Coachella, No Longer My Dream Vacation
“I don’t want to go to Coachella.” The words actually came out of my mouth as I deleted the email from KROQ announcing how to win sold out tickets to this year’s event.
I shocked myself with this statement, as anyone who knows me understands that for 10 years Coachella was all I looked forward to. I didn’t go on vacation every year, but I did go to Coachella. The words, “I don’t want to go to Coachella” are ones that I never would have imagined thinking let alone saying out loud in my empty apartment.
I was immediately filled with doubt about my own response and thought, “Of course you want to go to Coachella. You always want to be there.” But the sad reality was I truly didn’t. Things have changed greatly for the music festival in the desert. When I first started attending the event in 2004, it was a breath-taking good time. There was space to move about, you developed a sort of kinship with fellow festival-goers, and while there was the occasional celebrity sighting, it wasn’t the sole purpose for attending.
The idea was to see new bands, observe and participate in the artwork, see your old favorite bands, enjoy the company of the group of friends you only see once a year, and on Saturday night as the show came to a close at midnight, relish in knowing that you still had one more day of amazement ahead.
While the festival still provides opportunity for all that I have mentioned, it has become so overpopulated, over publicized and overrated, that tickets are nearly impossible to purchase. I am not simply talking about waiting for the instant the sales website opens, but also in cost.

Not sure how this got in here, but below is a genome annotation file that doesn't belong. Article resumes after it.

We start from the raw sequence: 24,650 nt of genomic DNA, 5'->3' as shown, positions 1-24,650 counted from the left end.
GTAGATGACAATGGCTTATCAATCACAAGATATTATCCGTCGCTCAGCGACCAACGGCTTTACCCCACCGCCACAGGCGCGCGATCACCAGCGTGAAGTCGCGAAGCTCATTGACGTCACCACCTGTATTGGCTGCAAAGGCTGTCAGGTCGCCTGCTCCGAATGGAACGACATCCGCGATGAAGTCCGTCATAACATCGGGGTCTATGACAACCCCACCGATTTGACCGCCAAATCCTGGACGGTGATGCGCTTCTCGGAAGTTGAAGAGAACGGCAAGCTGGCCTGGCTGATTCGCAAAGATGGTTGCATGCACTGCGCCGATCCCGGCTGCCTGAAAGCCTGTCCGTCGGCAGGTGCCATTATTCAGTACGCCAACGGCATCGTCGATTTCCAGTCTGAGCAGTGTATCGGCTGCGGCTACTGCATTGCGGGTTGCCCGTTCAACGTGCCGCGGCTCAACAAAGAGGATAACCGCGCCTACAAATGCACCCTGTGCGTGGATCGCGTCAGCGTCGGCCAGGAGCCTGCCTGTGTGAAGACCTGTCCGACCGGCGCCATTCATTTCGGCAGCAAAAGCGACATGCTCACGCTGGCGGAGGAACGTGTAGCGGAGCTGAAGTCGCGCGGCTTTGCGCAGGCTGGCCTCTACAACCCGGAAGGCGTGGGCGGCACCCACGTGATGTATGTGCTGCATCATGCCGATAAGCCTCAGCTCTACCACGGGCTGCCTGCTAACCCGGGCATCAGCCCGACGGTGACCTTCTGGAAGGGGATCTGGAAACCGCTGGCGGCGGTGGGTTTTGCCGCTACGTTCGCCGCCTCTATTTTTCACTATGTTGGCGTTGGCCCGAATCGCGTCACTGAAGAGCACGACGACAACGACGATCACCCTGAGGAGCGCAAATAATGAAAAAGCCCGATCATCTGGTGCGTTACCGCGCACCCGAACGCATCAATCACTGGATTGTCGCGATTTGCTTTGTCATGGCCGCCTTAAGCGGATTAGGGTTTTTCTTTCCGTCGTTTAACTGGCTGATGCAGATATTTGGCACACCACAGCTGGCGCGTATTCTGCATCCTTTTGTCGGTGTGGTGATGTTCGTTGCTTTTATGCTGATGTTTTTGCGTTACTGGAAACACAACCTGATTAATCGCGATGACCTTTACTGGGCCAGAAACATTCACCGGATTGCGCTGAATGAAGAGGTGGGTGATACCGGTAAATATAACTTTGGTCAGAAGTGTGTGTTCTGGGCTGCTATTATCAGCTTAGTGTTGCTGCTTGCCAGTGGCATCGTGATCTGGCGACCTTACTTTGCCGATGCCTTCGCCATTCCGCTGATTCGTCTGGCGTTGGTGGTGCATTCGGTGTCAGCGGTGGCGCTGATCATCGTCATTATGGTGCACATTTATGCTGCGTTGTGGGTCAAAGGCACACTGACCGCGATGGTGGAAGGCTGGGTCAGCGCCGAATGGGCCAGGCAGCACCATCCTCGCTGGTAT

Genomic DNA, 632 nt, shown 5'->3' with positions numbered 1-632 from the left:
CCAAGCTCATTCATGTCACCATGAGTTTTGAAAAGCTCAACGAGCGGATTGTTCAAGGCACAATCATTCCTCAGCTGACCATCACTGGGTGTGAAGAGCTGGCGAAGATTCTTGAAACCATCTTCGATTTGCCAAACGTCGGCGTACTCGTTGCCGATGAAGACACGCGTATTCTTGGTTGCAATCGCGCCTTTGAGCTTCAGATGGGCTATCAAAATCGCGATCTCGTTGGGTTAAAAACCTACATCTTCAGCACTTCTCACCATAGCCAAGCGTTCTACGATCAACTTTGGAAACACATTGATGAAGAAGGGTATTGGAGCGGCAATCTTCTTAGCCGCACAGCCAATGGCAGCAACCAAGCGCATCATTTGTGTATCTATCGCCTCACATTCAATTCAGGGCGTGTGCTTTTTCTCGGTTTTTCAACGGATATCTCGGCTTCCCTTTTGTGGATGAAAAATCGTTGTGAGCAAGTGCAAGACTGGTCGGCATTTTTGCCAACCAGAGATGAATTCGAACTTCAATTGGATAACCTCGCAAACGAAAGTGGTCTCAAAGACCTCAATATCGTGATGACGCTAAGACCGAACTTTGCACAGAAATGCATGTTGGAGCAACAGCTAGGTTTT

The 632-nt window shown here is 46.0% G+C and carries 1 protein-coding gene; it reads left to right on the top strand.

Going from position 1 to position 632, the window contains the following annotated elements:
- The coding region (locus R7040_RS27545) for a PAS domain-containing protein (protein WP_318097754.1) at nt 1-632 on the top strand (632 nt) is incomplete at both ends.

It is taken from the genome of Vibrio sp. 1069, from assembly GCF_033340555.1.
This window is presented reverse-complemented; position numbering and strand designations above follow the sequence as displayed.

Call me old, but parking miles away, walking in herds of hipsters, hovering over full portable restrooms with seats soaked in urine, and waiting in long lines for everything, have been added to the list of “things I did in my 20s.”
The only acceptable way for me to do Coachella now would be to rent the air-conditioned sleeping cabana with VIP access. No parking each day or calling for a taxi, you’re already onsite. But there are drawbacks too, no pool and the cost is insane. Several thousand dollars will get you into this exclusive club, but there are no fast-passes for the lines and you can’t bring much of your own booze into the tent. Of course, if you had thousands of dollars to blow on a tent and tickets, you probably wouldn’t mind purchasing every drink you wanted to have over the now three-day event.